Sunday, February 18, 2007

Could it be a last visit?

Today, the guards at Qaliti had a very hard time registering thousands of people for more than half an hour who are coming to the prison to visit their loved ones. Many more who do not know the prisoners personally but in spirit were among the visitors.

It was no surprise looking at all the crowd today as tomorrow is what everybody have been calling it since the “final trial” our leaders had at the court, “The Day”.

February 19 (Yekatit 12), with whatsoever so much going on lately, many are optimist it would be a day for some kind of miracle. Had it been a real trial and a real case, it might have been possible to throw some logical predictions. But this isn’t one of them. This one is about miracle. It’s not a trial at all. It’s not about law, justice, even the judges, the prosecutor or anyone. It’s just about one man’s decision. Prime Minister Meles Zenawi’s. Looking at his history, under normal circumstances, there’s no way he’d just let go of the prisoners. He’d love to do more than just keeping them in prison. By keeping them, he has become one of the sides of a coin with the people he presumed to be ruling, the people being the other side of the coin. He cannot stand us as we cannot stand him. He knows the tension would lower if he let go of the prisoners but yet again what would he tell the world? Where would he put all those “genocide and treason” songs he sang to the world? A song which he thought would be best selling in getting along with whatever he did to the people of Ethiopia but which turned out to be empty box.

Two months back, I had little hope February 19 would really be the day. With all the reputation going down, I had little hope the so called the International Community/ the Western would intervene and affect tomorrow’s decision in favor of us. After what happened with the Somali invasion and the so called “AU” summit, the guy seems to be back on the track … atleast outside home. He’s getting the aids that have been suspended for sometime in different forms, he’s appointed as the next NEPAD chair, HR5680 is silenced, critics from the Western are gone…. With his attitude, this would just might be what he needs to do whatever he wants to do.

So my visit was not as optimist as I would want it to be. But I wanted to know what our leaders see tomorrow. I tried to collect some of their opinion about tomorrow from the different cells. The responses I got are almost all the same. Almost all expect the “verdict” to be postponed. Few said they might keep some and release many of them which is totally unacceptable with them, as one of them put it “they might try to keep some of us and release many of us. But that’s not where we are… we all go out together or we all stay here together.”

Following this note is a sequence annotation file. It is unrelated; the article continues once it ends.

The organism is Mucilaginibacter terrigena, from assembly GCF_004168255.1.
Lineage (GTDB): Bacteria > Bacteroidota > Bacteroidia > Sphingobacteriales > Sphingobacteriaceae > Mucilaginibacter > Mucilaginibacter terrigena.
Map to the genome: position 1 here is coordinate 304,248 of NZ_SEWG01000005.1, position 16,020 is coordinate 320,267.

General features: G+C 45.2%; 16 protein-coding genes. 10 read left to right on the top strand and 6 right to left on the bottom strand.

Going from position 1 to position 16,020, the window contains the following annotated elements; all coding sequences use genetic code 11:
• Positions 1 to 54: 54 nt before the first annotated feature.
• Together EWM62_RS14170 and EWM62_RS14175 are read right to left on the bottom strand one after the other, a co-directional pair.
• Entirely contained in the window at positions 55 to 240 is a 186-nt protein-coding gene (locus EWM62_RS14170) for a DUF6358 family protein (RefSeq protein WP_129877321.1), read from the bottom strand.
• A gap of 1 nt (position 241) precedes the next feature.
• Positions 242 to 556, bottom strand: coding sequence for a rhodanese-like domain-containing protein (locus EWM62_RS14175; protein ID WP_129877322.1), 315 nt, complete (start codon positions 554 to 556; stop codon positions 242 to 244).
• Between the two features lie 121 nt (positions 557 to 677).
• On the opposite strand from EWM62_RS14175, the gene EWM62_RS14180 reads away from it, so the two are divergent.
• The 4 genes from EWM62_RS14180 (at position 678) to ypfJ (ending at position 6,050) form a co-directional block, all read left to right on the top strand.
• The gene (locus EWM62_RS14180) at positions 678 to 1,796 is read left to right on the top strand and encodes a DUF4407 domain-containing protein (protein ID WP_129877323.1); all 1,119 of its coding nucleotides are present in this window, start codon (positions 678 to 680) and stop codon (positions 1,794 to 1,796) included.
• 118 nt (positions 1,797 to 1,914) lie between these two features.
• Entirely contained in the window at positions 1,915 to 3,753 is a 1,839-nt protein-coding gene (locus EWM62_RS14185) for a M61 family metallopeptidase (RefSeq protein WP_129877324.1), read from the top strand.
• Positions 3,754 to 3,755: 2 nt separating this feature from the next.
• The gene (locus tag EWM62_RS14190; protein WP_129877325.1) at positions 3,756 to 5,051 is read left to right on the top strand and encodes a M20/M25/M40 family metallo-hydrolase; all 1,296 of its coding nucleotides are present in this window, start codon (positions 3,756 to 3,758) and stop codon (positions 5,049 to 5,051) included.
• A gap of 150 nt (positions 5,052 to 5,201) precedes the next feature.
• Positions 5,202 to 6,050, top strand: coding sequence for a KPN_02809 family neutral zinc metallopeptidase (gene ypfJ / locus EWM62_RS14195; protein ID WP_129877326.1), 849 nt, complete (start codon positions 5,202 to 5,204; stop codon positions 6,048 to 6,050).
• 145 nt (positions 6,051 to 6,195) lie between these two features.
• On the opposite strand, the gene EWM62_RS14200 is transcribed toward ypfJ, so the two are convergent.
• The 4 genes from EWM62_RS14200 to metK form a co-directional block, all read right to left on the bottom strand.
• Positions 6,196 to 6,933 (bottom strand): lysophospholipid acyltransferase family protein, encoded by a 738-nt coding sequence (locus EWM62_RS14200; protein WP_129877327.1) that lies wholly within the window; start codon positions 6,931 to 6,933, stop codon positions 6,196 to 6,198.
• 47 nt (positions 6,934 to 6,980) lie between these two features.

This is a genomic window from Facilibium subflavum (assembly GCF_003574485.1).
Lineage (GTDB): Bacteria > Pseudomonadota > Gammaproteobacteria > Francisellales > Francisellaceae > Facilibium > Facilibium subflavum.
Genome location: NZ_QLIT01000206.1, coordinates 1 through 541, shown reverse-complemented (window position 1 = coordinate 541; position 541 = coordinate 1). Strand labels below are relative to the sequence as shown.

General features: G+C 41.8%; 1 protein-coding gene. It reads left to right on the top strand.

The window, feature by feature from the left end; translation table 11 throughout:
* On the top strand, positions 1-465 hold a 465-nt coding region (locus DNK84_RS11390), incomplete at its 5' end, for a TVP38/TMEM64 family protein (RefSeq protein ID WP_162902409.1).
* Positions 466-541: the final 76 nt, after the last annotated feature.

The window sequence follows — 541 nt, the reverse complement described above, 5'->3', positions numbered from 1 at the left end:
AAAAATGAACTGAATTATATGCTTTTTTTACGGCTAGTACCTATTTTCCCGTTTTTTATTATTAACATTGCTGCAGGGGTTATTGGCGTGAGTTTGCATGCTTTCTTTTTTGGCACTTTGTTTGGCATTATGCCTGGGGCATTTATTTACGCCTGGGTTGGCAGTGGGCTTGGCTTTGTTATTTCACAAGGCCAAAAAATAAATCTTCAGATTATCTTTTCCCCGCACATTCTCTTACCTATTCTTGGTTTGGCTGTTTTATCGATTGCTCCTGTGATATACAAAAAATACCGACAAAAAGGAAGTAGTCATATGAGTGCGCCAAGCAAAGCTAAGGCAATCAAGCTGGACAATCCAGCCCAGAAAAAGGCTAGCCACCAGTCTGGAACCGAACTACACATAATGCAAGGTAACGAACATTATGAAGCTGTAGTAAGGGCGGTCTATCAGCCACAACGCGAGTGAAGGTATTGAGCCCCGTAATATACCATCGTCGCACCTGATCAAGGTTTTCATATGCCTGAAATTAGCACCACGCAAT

Another scenario I noticed is what I call “the American negotiation”. Release them all but make them leave this country for good. Those whose passports have been taken by the police during the search at the time of their arrest are being unofficially told they’d collect their passports escorted by police. One would ask of all the time and of all their belongings why now and why their passports? Knowing our leaders’ spirit, I’m sure Meles would be disappointed if he thinks he’d end the whole thing like this. This reminds me one of the incidences why I called this scenario the “American negotiation”. Back in the 1970s, there was this famous Indonesian poet who had been jailed by the government for fifteen years. He was originally arrested in the 60s using the information given by the US government. After 15 years he spent in prison, it was the Americans again who were negotiating his release. They told him “here is your visa, money and everything… you will be released if you leave this country and live somewhere else”. His response was plain and simple, “if I know there would be no freedom in my country, I would rather stay in this prison.”

Tough decision Meles has to make. Could tomorrow be the day our country would go out of this impasse? Could the visit I had today at Qaliti be my last visit? Could it be his last birthday celebration at Qaliti for Daniel Bekele (he celebrated his 30th birthday yesterday – his second time birthday celebration at Qaliti)? Could it be a déjà vu of what I had during the trial of Prof. Mesfin and Dr. Berhanu I attended as a journalist? Just like the one they had back in 2001 with the AAU students case, when everything was all over (prosecutor finished all his case and all that – still with a sham case) and everybody was expecting bail but court postponed it for more 15 days. At that time, the bail actually happened after 15 days.

I pray the joy, happiness and hope I saw in the visitors at Qaliti to become true tomorrow. I pray their wish come true – today be their last visit to Qaliti. Some were even saying goodbye to the prison guards as they leave the compound in tears (of joy? hope? ….) I pray the wishes of all Ethiopians all over the world come true.

My prayers to all the prisoners and all of us before I go to sleep.


God bless the Blogger and Google. The have made blogs at blogspot to be accessed from another server for those countries where blogspot is blocked.
Now anyone in Ethiopia can access blogs at blogspot with the address where blogname refers to the word which stands before the (usually the blog name).
For example in this blog’s case since it’s address was now it can be accessed through the new server as without any proxy.